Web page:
Outside that, we do have something else in common: the insatiable urge to go treasure hunting. Annie also creates her drop-dead gorgeous figures with mostly recycled materials foraged at flea markets and second-hand stores. We also have a weak spot for moth-holed, itchy costumes with old sweat stains smelling even more pungent than a bloated dead whale. Everything must bow to achieve the desired patina.
Joel-Peter Witkin // Our Controversial Muse
If there’s one notorious photographer out there that has been tickling our mind from day one than it must be the controversial and undeniably provocative Joel-Peter Witkin. Witkins’ enigmatic, tumultuous and bewitching universe depicting macabre and often grotesque scenes with cadavers, dismembered corpses, hermaphrodites and dwarfs – to name a few- is simply in a class by himself. His complex and confronting tableaux flirting with death, religion, myths and taboos definitely stir up an array of emotions making one feel like a cat on hot bricks, iffy or baffled. He seriously galvanised our grey matter for sure. By scratching the negative, bleaching or toning the photo with chemicals Witkin intensifies these scars of life in a truly brilliant way.
Kirill Zherikhov // Our Clownesque Muse
The clown. Once the archetype of the jolly, silly and innocent childhood friend. Slightly naughty but usually cuddly like hell. But as soon as the clown leaves the whimsical circus arena, the giggling freezes as (s)he becomes melancholic, lonely and anxious. Not to say creepy. It is this dark, tormented soul lying behind the exuberant, cheerful layer of make-up and iconic red nose that intrigues us immensely. Hence why we are both drawn to the dark, dystopian and truly enigmatic clown masks created by the highly skilled and beautifully dark Russian artist Kirill Zherikhov.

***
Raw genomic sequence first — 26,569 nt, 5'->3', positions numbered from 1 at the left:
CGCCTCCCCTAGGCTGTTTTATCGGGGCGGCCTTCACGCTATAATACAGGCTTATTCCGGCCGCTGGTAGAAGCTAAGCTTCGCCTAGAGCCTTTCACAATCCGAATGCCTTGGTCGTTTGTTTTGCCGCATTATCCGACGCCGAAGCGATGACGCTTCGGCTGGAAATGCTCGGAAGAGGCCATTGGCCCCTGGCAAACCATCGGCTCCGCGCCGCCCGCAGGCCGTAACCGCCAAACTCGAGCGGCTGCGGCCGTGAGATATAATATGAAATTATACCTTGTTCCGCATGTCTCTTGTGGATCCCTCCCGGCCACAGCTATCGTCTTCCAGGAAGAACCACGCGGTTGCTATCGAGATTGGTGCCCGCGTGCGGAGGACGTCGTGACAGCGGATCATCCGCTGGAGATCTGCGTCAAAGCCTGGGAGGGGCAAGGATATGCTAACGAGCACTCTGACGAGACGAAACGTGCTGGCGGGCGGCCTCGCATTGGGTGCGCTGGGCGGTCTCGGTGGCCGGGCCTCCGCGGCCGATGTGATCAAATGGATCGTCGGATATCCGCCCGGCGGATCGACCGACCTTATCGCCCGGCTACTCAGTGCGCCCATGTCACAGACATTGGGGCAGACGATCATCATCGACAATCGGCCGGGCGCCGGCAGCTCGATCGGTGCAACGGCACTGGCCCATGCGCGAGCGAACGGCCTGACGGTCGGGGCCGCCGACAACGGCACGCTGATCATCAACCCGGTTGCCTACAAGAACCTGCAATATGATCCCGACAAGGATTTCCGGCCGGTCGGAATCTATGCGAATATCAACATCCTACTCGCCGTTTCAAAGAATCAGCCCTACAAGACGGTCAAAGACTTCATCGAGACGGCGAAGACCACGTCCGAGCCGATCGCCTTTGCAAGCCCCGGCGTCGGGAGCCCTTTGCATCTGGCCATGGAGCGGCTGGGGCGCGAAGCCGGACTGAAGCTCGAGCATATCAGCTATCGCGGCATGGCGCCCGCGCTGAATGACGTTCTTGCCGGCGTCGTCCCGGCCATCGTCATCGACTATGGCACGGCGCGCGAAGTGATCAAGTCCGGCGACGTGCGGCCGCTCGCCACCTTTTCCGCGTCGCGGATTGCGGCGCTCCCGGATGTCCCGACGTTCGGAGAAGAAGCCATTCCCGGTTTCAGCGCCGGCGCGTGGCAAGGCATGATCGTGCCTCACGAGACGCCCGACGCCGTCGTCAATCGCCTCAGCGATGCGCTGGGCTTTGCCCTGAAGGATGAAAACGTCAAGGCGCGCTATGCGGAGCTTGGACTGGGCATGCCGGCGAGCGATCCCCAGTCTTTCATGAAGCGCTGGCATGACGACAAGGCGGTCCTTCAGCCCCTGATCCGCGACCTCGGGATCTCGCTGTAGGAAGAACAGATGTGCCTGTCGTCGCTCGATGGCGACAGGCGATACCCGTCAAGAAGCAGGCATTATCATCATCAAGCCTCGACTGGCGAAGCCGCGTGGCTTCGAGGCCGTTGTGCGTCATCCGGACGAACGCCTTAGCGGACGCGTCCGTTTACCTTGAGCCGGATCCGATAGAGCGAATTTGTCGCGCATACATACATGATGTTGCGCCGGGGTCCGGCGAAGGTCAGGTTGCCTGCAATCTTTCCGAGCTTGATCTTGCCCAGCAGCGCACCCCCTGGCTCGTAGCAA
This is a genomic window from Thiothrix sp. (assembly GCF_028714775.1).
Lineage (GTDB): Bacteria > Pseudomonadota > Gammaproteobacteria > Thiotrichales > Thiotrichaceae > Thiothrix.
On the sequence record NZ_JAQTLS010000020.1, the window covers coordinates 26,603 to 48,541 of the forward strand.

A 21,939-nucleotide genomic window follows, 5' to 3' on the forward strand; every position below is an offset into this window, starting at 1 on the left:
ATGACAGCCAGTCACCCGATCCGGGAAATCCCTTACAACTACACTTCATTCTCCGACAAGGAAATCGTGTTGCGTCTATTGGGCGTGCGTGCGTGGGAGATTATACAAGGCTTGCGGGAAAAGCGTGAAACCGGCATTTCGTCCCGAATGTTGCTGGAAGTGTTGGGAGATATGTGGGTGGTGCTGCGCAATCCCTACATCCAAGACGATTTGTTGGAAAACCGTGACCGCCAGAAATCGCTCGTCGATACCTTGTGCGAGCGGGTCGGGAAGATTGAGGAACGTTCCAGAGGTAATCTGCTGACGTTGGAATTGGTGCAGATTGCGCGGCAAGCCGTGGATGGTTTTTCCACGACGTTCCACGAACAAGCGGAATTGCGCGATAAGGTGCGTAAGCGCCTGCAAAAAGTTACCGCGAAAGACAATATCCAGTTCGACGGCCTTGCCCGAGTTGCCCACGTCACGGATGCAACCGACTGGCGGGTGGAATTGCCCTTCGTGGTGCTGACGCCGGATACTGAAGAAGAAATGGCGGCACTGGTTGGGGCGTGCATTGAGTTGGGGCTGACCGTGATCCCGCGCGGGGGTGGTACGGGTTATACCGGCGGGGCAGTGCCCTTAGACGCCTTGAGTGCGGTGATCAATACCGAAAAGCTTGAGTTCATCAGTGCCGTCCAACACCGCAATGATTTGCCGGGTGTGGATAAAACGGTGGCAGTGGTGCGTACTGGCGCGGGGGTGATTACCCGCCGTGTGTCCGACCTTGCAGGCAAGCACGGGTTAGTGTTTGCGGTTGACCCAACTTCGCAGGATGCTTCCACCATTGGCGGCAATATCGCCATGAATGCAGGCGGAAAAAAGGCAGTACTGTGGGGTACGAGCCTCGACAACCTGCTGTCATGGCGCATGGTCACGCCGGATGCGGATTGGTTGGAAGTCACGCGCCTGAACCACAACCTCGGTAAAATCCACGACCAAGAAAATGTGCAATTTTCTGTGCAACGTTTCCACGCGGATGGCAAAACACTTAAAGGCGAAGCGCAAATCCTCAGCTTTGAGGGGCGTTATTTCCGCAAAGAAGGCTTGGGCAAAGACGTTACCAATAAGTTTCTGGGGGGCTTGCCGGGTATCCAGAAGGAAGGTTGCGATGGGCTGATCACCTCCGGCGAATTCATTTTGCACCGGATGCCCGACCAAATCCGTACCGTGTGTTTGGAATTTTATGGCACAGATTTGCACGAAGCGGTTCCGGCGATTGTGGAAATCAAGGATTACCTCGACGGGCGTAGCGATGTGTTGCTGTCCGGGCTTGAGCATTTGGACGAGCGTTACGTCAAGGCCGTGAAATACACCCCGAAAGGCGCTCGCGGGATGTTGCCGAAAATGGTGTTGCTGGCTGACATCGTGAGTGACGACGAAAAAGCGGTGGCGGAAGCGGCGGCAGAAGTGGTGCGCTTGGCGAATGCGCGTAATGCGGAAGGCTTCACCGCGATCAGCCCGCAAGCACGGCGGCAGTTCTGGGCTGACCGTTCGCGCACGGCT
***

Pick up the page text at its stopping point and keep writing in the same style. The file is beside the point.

Paul McCarthy // Our Grotesque Muse
Intrigued by culturally created caricatures – from Miss Piggy to Popeye to Santa Claus – Paul McCarthy has delved into America’s dark side and the underbelly of western culture and the horror of its results. By using the grotesque in his play on popular illusions and cultural myths, fantasy and reality collide in a deliriously relentless, violent and truly traumatic visual language. His perverse array of grotesque characters have unmistakably left a mark on our characters. As The Guardian once stated: “It’s not McCarthy who’s weird and gross, it’s the world itself. Real life has just finally caught up with him.” We couldn’t agree more.
Walter Potter // Our Taxidermy Muse
From kittens wearing extremely elaborate Victorian brocade dresses and frilly knickers to frogs being spanked and eccentric dressed up ‘Men’s Club’ squirrels aping human behavior. The anthropomorphic tableaux of the Victorian taxidermist Walter Potter became icons of Victorian whimsy. No surprise that he’s the one to blame for us having caught this nasty taxidermy bug, a mere 30 years ago. The truly memorable way Walter showcased stuffed animals mimicking human life – almost to the point of kitsch and parody – has definitely fired our imagination. And gives our post-mortem Fairy tales that little, lovely quirky twist.
A gigantic THANK YOU to Mothmeister for sharing their muses with us and creating a wonderful space for dark-surreal artists and imagination!
Enjoyed Mothmeister’s Take Over? Did their muses inspire you as well? Then connect with Mothmeister on their social media!